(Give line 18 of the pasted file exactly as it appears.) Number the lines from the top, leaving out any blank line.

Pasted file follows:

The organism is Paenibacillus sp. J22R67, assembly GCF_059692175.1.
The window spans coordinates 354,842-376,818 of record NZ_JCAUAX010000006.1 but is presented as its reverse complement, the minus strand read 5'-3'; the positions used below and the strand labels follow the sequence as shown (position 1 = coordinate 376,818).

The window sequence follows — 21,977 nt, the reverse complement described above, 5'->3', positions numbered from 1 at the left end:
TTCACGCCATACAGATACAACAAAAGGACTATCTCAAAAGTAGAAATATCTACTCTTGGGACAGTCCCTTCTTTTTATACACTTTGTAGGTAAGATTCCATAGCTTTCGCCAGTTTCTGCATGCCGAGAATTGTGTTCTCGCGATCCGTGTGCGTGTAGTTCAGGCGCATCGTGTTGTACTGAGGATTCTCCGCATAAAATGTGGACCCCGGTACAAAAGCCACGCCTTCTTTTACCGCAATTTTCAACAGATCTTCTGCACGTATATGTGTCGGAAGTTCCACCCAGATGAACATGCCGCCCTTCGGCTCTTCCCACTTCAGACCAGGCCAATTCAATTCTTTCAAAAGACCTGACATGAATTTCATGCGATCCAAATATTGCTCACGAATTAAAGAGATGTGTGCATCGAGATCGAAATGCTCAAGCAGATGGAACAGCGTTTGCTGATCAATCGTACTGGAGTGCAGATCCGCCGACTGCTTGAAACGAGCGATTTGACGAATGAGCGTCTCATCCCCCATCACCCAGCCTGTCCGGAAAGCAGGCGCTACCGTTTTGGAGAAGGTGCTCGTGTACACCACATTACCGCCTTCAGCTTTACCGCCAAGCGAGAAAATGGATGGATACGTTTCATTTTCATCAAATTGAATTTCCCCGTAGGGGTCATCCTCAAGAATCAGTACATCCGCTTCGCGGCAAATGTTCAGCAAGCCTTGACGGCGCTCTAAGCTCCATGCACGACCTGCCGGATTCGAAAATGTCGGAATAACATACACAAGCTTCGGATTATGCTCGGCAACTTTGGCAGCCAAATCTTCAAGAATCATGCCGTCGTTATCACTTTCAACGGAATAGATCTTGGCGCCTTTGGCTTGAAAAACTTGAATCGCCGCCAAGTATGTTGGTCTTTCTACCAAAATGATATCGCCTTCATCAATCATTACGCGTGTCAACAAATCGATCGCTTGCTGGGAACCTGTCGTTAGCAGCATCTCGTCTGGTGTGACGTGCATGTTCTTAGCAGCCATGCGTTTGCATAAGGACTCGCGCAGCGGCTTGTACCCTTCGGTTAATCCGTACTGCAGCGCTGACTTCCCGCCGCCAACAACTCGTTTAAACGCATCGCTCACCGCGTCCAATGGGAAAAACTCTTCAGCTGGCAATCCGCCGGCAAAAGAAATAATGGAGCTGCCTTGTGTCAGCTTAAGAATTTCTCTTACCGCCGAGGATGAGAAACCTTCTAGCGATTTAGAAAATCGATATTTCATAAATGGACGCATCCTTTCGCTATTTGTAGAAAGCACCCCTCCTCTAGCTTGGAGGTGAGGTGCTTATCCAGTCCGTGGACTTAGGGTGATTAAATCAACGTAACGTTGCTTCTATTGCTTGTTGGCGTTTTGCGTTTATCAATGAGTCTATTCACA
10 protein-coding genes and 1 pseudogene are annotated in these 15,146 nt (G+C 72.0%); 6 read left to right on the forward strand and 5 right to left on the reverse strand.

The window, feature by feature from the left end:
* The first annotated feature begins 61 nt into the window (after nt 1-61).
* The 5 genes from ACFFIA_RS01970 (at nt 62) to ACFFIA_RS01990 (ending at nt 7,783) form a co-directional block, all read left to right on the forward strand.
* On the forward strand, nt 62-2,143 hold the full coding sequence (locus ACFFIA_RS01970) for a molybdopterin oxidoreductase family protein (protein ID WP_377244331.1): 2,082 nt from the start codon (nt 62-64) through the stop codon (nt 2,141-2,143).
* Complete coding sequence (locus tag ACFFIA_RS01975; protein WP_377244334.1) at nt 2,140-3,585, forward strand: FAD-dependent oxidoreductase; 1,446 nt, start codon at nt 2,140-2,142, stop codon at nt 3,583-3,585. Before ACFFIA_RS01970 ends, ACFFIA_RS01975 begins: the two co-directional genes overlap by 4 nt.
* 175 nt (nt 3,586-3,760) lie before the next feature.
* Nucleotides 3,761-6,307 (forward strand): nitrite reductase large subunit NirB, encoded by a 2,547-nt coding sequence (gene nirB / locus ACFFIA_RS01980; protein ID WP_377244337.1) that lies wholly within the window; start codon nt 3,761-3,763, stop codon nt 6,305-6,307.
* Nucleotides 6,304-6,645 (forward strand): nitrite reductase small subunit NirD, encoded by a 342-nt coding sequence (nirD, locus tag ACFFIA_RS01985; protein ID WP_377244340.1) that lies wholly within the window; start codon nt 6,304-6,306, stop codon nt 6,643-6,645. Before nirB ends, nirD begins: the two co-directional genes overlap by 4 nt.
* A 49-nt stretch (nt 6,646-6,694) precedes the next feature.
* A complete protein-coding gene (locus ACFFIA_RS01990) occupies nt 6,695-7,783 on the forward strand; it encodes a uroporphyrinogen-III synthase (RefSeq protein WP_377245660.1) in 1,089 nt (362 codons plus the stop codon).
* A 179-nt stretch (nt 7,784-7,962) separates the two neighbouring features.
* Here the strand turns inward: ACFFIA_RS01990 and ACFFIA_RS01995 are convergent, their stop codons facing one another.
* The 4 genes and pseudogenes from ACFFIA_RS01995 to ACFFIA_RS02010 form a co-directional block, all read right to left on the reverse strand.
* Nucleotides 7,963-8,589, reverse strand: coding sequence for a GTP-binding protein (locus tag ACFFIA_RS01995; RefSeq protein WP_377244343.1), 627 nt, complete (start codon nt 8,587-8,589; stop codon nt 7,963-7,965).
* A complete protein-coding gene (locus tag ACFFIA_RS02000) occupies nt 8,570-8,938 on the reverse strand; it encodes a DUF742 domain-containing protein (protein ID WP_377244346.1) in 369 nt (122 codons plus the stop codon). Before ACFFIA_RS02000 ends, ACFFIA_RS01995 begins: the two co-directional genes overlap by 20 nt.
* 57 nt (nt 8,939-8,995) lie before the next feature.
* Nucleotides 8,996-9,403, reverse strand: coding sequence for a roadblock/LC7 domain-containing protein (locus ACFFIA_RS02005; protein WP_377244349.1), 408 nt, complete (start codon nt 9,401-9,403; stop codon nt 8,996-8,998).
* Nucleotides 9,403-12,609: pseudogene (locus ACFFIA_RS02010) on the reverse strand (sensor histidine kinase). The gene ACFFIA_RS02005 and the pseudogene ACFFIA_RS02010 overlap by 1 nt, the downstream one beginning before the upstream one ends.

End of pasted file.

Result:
* The 4 genes and pseudogenes from ACFFIA_RS01995 to ACFFIA_RS02010 form a co-directional block, all read right to left on the reverse strand.